Finland and Sweden on the Verge of Joining NATO
NATO has 30 members. By the end of June, the roster may grow to 32, should Finland and Sweden join.
The Nordic duo has fans. On April 29 U.S. Secretary of State Antony Blinken told the House Foreign Affairs Committee America will "strongly support" NATO membership for Sweden and Finland. On April 28 Jans Stoltenberg, a Norwegian and NATO's secretary-general since October 2014, told international press that "Finland and Sweden are our closest partners, they are strong, mature democracies, EU members, and we have worked with Finland and Sweden for many, many years."
Stoltenberg added: "We know that their armed forces meet NATO standards, are interoperable with NATO forces. We train together, we exercise together..."
Translation: Finland and Sweden field modern military forces that meet NATO standards. They operate effectively with U.S., Canadian, British, French and Italian forces.
Fact: For years both nations have trained with NATO forces, initially on the sly but since 2018 in public view. In March 2022 Finland and Sweden formed a combined brigade that participated in a NATO exercise in Arctic Norway.
Circa 2015 major media began paying attention to polls assessing public support for neutrality in Finland and Sweden. As usual, major media were and still are years behind reality.
March 18, 2014, spurred Finnish and Swedish suspicion of neutrality. On that day Russian President Vladimir Putin announced the annexation of Crimea.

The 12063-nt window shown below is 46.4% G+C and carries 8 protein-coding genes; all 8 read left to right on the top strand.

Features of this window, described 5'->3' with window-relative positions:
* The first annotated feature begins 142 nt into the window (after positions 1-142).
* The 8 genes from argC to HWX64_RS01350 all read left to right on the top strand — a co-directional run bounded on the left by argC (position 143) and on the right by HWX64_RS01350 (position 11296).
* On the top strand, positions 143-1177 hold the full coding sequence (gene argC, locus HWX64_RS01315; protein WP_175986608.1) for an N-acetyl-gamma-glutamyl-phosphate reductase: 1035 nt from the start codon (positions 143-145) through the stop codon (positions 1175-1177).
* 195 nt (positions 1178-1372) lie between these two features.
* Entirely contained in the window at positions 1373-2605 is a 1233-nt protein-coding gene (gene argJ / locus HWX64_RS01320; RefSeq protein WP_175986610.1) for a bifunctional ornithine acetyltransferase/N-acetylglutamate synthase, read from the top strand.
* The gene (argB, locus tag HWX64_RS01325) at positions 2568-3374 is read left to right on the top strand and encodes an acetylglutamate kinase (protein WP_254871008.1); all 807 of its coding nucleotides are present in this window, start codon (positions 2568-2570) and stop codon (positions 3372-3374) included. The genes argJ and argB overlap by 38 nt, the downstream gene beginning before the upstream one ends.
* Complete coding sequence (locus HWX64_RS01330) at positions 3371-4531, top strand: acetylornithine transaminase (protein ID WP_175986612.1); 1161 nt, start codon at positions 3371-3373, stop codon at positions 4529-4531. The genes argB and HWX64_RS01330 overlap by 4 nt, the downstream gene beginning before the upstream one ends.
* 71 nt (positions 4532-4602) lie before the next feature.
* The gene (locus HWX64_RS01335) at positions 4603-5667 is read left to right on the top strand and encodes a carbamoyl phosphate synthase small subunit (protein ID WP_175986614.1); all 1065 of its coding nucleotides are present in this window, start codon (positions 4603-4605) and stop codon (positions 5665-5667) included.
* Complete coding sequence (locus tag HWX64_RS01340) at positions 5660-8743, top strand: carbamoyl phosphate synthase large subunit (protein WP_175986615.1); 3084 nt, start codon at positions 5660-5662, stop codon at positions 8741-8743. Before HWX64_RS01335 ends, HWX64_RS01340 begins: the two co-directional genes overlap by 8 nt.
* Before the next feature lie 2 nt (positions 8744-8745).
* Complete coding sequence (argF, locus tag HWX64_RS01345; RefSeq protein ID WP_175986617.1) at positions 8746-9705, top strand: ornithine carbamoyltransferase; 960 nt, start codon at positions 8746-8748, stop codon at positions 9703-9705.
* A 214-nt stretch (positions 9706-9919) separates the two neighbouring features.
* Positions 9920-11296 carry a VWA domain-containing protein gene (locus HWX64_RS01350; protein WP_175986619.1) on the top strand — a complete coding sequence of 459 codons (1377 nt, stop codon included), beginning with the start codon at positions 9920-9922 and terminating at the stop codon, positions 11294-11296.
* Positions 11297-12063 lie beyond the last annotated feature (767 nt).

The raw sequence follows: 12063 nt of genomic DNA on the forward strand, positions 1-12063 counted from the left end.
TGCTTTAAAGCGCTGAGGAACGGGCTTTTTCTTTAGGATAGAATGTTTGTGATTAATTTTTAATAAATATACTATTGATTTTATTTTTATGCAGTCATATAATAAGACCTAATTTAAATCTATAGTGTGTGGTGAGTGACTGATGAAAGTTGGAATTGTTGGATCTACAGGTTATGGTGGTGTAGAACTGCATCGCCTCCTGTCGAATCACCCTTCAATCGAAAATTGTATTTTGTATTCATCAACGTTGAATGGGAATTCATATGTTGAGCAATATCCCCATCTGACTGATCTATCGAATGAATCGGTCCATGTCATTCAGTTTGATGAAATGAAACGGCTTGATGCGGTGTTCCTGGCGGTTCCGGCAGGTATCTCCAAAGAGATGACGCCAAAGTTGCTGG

The historically informed know aggression, annexation and expansion by a major European power leads to mass slaughter across the Continent. In the 20th century, aggression and expansion produced two global wars.
By invading and annexing Crimea, Russia created two other peace-destroying facts. Russia violated a multilateral diplomatic agreement guaranteeing Ukraine's territorial integrity. The violated agreement, the Budapest Memorandum of 1994, traded Ukrainian nuclear weapons for mutual security guarantees. Then-President Bill Clinton signed it. It was part of a larger post-Cold War diplomatic framework forwarding disarmament, economic development, cooperation and democratic development in former Iron Curtain countries.
The Budapest Memorandum was supposed to provide an example of successful nuclear disarmament and be a guide to halting nuclear proliferation.